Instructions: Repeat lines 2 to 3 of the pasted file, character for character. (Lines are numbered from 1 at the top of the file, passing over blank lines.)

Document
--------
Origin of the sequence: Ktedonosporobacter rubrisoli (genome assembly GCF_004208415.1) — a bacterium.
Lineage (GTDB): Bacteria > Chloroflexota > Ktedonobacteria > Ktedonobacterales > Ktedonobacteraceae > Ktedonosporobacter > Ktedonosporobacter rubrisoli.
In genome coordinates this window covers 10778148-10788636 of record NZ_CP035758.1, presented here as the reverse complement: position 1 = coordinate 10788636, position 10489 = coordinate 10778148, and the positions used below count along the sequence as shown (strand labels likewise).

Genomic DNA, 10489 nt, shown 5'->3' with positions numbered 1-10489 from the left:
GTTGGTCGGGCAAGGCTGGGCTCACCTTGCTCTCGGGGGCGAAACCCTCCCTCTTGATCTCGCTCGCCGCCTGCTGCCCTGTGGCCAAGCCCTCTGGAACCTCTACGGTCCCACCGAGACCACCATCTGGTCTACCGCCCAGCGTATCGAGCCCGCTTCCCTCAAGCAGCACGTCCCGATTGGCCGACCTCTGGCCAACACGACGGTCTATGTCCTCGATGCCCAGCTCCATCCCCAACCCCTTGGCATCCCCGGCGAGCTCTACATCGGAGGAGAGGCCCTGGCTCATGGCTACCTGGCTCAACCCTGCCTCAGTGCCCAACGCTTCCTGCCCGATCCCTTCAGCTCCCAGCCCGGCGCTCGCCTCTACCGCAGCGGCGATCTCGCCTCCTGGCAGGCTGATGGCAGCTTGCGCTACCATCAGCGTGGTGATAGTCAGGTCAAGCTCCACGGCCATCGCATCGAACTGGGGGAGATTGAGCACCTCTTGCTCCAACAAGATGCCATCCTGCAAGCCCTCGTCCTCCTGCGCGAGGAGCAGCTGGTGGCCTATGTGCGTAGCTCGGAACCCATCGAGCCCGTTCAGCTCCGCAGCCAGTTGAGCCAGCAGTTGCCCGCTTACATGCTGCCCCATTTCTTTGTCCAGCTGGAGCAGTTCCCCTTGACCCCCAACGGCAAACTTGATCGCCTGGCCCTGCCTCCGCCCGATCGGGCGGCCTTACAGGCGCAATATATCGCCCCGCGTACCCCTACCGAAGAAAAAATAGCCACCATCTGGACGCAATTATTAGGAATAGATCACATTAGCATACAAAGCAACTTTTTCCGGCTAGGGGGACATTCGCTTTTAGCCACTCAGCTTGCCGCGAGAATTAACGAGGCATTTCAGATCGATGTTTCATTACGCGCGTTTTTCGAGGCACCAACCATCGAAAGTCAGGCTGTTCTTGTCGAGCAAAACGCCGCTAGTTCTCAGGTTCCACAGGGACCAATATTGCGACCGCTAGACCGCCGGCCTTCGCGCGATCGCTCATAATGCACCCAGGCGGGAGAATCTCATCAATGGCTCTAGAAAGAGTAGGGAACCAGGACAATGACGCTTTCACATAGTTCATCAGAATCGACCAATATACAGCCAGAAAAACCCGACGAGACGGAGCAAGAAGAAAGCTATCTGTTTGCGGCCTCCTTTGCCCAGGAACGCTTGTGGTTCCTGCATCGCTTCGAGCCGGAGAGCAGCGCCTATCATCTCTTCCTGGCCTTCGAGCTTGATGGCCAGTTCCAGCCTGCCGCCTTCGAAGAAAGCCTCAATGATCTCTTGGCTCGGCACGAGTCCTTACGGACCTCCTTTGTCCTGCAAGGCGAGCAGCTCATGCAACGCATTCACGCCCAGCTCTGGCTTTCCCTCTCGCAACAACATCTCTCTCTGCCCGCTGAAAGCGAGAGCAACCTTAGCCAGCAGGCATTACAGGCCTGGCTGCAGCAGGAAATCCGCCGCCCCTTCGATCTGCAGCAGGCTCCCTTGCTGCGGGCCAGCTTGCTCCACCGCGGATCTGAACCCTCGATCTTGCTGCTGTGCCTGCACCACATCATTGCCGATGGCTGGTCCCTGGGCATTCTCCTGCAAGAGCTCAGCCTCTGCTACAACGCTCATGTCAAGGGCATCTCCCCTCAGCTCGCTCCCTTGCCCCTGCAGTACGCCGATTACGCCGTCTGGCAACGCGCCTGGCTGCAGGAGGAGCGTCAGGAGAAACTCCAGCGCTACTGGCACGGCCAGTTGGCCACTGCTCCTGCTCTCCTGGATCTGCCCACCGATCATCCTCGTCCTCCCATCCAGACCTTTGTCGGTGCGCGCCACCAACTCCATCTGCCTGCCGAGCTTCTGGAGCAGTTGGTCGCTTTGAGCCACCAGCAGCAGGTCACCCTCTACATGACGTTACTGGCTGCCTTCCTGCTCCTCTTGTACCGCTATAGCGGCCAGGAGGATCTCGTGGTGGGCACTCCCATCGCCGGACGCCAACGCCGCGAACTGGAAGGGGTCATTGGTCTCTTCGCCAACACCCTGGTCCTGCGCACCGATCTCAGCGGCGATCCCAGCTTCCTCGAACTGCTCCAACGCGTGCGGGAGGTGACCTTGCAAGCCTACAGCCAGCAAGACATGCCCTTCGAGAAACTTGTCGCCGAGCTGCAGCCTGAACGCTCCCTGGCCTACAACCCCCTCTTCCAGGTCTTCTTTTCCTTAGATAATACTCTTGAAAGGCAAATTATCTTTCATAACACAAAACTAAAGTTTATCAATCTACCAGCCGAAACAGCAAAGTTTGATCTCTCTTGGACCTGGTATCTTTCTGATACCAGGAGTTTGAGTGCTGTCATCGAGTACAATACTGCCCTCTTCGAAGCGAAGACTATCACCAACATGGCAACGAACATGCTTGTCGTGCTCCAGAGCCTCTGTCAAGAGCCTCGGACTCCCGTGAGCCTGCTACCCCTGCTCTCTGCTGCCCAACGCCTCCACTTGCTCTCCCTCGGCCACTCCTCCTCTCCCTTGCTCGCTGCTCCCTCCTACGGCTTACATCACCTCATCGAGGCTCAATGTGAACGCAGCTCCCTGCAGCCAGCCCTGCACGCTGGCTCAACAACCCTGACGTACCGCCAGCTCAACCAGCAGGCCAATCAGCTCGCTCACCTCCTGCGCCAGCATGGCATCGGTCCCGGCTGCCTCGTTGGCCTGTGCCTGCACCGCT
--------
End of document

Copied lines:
Lineage (GTDB): Bacteria > Chloroflexota > Ktedonobacteria > Ktedonobacterales > Ktedonobacteraceae > Ktedonosporobacter > Ktedonosporobacter rubrisoli.
In genome coordinates this window covers 10778148-10788636 of record NZ_CP035758.1, presented here as the reverse complement: position 1 = coordinate 10788636, position 10489 = coordinate 10778148, and the positions used below count along the sequence as shown (strand labels likewise).